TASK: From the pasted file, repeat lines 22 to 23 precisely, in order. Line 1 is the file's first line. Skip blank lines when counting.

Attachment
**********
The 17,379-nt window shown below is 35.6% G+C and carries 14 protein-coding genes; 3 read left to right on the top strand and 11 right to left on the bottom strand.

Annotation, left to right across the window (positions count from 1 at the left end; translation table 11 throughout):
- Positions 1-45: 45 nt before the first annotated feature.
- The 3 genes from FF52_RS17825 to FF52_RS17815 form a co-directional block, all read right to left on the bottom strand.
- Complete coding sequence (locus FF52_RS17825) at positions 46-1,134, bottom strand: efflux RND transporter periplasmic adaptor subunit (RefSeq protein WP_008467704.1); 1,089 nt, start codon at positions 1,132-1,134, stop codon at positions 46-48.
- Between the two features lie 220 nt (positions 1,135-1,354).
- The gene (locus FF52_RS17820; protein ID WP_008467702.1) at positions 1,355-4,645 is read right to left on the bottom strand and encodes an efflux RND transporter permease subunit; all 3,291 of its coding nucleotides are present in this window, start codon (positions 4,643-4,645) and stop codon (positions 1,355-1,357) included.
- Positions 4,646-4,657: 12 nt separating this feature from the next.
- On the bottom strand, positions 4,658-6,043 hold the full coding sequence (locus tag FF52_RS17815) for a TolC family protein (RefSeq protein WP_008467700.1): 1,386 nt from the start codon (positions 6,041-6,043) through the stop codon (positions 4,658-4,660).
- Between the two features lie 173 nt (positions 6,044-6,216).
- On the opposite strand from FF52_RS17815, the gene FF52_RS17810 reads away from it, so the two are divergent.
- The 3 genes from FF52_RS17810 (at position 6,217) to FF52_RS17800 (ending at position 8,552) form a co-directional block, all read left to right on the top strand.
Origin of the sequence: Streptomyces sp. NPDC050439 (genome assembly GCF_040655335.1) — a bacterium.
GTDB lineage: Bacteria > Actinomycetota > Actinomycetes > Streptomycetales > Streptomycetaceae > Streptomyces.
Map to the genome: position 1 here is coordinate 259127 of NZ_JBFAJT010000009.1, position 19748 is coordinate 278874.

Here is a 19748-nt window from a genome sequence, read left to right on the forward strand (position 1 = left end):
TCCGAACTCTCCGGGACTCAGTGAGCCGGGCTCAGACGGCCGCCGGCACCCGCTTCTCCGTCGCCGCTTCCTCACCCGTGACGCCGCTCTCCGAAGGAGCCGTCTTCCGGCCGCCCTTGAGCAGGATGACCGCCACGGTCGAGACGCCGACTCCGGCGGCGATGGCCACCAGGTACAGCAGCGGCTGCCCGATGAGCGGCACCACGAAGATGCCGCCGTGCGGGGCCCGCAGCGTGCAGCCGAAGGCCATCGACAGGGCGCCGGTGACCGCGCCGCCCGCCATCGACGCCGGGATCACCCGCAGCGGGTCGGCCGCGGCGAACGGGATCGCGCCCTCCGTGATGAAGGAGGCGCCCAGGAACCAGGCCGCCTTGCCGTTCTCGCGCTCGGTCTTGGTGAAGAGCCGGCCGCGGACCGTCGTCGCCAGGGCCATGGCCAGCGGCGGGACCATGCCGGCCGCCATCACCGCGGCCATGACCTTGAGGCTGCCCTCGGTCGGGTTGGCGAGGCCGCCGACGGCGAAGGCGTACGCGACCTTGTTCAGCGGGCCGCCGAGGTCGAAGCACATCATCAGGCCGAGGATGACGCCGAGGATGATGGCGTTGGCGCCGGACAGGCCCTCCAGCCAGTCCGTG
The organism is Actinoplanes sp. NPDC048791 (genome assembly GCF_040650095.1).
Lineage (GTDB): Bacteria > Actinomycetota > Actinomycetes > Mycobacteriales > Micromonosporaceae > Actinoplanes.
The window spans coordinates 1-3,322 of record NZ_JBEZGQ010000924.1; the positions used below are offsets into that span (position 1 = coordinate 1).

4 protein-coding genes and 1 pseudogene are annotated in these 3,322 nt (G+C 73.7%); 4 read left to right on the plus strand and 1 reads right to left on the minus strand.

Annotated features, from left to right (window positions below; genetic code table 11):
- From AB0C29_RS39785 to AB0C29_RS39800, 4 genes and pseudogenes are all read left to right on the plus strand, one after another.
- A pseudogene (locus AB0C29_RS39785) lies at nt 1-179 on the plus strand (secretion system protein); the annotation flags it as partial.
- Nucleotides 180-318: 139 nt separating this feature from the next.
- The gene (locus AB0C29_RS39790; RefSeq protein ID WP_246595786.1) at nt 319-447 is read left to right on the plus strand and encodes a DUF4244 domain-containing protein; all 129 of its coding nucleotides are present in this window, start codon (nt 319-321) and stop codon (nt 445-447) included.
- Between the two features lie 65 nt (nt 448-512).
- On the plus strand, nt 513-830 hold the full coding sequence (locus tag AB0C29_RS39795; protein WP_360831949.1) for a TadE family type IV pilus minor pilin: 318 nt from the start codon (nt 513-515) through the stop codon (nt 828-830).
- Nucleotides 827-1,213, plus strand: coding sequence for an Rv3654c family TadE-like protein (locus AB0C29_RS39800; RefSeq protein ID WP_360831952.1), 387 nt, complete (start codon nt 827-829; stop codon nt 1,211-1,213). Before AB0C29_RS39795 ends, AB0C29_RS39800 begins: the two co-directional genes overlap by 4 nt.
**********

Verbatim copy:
Annotated features, from left to right (window positions below; genetic code table 11):
- From AB0C29_RS39785 to AB0C29_RS39800, 4 genes and pseudogenes are all read left to right on the plus strand, one after another.